Welcome to my Crime and Justice blog! I am a 19 year old criminal justice student at the University of Winnipeg. I advocate for prisoners' rights, human rights, equality and criminal justice/prison system reforms.

Monday, May 10, 2010

Break and enter suspect shot and killed by Winnipeg police

WINNIPEG — Police shot and killed a man who may have been involved in a break-and-enter in West Broadway this morning.
The dead man has been identified as Lance Trevor Muir, 42 years. 
The circumstances that led to Muir's death are still murky. Police, who spoke to reporters earlier this morning, released few details, saying the investigation is only just beginning.
"This process will take some time," said police spokesman Const. Jason Michalyshen. "It’s going to be a long day for investigators."
Michalyshen said police were called just before 9 a.m. to what appeared to be an attempted break-and-enter in progress.
There are reports the man may have been seen on Langside Street with a pillow case and a crowbar, though Michalyshen would not confirm that, and said the information from the initial 911 call was limited.
When police arrived, they got into some kind of confrontation with the man and shot him at least once.
The man was taken to the hospital in critical condition and later died.
The incident also involves a Cadillac that rammed into a BFI bin in the alley behind Langside and Sara Avenue. The sedan has bullet holes in the windshield, and its windshield wipers are still going, three hours after the shooting.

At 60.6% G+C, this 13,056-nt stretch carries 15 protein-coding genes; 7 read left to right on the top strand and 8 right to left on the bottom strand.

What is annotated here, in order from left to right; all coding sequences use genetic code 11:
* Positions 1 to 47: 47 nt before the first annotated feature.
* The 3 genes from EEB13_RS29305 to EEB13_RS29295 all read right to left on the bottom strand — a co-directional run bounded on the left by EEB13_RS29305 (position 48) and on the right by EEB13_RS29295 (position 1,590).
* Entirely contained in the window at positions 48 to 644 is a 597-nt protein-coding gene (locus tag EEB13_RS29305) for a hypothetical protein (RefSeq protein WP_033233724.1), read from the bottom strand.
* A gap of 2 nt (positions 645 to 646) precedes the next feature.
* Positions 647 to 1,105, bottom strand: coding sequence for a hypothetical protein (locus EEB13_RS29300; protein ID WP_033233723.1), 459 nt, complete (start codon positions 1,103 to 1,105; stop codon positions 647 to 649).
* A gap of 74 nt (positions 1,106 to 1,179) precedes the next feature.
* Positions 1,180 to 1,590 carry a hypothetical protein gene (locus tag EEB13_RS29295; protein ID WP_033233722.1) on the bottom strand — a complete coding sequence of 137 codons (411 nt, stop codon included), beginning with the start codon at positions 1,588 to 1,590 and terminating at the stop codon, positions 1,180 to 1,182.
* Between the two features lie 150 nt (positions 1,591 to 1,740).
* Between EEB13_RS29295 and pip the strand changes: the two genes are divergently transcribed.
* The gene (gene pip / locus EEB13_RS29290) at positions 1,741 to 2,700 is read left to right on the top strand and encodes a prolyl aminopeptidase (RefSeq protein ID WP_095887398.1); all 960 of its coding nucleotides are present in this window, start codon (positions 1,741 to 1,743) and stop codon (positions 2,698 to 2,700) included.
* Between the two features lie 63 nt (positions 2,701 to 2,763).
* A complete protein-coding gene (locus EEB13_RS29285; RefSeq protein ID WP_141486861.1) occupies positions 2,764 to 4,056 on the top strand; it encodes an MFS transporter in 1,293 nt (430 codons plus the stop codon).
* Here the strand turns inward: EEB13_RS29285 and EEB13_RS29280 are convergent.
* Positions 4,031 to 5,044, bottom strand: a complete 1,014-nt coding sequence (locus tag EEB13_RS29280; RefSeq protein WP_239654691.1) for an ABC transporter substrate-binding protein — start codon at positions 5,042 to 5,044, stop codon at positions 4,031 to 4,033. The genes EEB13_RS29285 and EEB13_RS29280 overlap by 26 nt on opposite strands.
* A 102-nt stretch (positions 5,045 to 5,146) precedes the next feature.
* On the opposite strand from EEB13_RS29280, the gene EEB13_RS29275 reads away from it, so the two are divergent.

Police are still checking to determine whether the car was stolen.
Police have taped off a large perimeter with yellow crime-scene tape. Access to much of Langside Street at Sara and Westminster avenues and at Broadway is limited.
It’s the second police-involved shooting of the year.

LANCE Trevor Muir was a 42-year-old former biker known for a fast lifestyle that put him in conflict with the law.
It was fitting then, said a family member, that the tattoo artist and former Spartans gang mem­ber died Sunday after a dramatic crash in a Lang­side Street alley that left behind a crumpled Cadil­lac with a windshield riddled with bullet holes.
Muir had allegedly been breaking into a home on the 100 block of Langside Street, between West­minster Avenue and Sara Avenue, when police of­ficers encountered and shot him.